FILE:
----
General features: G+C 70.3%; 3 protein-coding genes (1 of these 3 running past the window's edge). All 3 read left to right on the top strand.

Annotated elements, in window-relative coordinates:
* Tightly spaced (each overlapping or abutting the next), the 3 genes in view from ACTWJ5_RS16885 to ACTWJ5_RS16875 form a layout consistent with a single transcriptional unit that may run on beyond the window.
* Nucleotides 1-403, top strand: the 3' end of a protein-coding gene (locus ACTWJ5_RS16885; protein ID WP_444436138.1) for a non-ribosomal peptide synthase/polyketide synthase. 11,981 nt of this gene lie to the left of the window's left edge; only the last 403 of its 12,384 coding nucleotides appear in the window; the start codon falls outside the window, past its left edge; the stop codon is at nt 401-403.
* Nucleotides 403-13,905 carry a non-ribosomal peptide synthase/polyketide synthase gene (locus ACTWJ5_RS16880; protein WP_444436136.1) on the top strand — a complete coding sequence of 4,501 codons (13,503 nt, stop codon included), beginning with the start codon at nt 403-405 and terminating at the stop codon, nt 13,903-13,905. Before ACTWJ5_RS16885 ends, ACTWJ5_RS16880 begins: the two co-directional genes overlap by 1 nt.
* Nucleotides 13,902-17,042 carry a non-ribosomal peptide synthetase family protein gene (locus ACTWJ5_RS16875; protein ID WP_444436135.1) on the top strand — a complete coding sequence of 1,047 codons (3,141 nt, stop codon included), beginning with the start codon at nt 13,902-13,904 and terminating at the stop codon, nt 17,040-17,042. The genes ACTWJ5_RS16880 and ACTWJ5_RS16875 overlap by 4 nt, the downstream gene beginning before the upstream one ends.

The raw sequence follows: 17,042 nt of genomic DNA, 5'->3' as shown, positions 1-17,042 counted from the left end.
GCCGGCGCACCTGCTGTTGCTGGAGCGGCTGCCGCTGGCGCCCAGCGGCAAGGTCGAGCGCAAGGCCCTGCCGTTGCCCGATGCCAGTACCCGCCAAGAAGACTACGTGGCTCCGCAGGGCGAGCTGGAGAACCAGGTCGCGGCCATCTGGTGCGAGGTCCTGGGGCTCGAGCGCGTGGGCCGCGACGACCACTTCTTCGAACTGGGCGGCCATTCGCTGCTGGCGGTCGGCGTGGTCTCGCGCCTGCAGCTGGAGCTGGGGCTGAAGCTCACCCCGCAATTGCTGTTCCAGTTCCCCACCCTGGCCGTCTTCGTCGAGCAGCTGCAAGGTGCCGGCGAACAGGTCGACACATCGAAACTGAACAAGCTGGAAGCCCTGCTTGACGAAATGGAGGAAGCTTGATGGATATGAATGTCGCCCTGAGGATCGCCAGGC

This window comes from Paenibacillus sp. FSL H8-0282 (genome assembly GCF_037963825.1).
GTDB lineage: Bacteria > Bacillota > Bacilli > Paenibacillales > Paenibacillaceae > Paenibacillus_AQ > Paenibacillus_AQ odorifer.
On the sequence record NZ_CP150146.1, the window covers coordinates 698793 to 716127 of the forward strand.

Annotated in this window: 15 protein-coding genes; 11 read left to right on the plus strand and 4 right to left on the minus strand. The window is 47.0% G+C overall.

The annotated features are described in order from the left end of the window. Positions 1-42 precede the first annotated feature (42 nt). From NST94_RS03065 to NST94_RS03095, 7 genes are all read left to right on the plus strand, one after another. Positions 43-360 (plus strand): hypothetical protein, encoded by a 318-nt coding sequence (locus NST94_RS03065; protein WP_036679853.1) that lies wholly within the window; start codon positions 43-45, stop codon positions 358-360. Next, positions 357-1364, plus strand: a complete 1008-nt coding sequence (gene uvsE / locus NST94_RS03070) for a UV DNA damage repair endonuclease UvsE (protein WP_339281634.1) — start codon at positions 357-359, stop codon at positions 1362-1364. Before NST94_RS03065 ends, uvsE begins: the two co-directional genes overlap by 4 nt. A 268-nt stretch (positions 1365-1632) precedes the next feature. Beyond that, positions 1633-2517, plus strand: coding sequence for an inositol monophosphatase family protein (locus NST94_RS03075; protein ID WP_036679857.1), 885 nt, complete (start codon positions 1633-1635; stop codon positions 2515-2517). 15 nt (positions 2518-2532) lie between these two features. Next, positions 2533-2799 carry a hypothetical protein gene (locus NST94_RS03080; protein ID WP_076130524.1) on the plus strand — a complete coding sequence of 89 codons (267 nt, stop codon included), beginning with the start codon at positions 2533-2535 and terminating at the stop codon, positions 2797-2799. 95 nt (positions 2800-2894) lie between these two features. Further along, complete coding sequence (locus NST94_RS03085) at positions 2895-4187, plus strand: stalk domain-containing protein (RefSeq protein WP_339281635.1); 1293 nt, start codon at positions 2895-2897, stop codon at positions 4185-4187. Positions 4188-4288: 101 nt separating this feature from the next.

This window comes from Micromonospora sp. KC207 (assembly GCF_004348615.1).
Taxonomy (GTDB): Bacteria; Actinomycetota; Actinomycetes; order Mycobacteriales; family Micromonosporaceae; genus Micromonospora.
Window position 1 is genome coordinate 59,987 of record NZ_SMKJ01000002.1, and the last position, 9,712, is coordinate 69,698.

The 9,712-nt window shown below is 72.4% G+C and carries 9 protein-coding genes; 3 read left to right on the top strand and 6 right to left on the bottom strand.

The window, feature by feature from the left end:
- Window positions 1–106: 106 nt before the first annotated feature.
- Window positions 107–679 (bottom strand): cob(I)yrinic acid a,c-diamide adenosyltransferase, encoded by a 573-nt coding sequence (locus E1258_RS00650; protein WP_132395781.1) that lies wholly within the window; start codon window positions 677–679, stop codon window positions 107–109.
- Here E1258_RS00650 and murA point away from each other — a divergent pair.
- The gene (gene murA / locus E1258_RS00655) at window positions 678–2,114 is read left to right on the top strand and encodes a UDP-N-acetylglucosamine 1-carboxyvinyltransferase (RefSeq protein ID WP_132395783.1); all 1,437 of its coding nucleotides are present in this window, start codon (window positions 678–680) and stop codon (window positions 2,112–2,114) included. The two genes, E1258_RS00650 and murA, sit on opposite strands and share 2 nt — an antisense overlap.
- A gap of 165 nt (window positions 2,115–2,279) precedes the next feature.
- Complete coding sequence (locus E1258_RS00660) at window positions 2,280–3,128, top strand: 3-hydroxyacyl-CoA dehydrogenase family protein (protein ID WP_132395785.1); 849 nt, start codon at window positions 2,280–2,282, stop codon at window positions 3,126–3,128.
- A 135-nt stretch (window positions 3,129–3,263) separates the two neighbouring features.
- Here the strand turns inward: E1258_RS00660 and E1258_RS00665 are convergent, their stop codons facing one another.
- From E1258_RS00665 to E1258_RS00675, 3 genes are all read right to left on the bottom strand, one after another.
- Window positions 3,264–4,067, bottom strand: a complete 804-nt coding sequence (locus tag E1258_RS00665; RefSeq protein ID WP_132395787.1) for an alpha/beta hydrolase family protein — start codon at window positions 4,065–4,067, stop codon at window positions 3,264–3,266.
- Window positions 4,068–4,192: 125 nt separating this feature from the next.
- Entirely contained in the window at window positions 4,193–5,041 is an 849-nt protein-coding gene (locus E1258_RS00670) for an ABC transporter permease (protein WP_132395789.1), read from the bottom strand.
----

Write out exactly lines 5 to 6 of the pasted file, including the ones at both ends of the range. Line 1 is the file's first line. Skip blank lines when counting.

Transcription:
* Nucleotides 403-13,905 carry a non-ribosomal peptide synthase/polyketide synthase gene (locus ACTWJ5_RS16880; protein WP_444436136.1) on the top strand — a complete coding sequence of 4,501 codons (13,503 nt, stop codon included), beginning with the start codon at nt 403-405 and terminating at the stop codon, nt 13,903-13,905. Before ACTWJ5_RS16885 ends, ACTWJ5_RS16880 begins: the two co-directional genes overlap by 1 nt.
* Nucleotides 13,902-17,042 carry a non-ribosomal peptide synthetase family protein gene (locus ACTWJ5_RS16875; protein ID WP_444436135.1) on the top strand — a complete coding sequence of 1,047 codons (3,141 nt, stop codon included), beginning with the start codon at nt 13,902-13,904 and terminating at the stop codon, nt 17,040-17,042. The genes ACTWJ5_RS16880 and ACTWJ5_RS16875 overlap by 4 nt, the downstream gene beginning before the upstream one ends.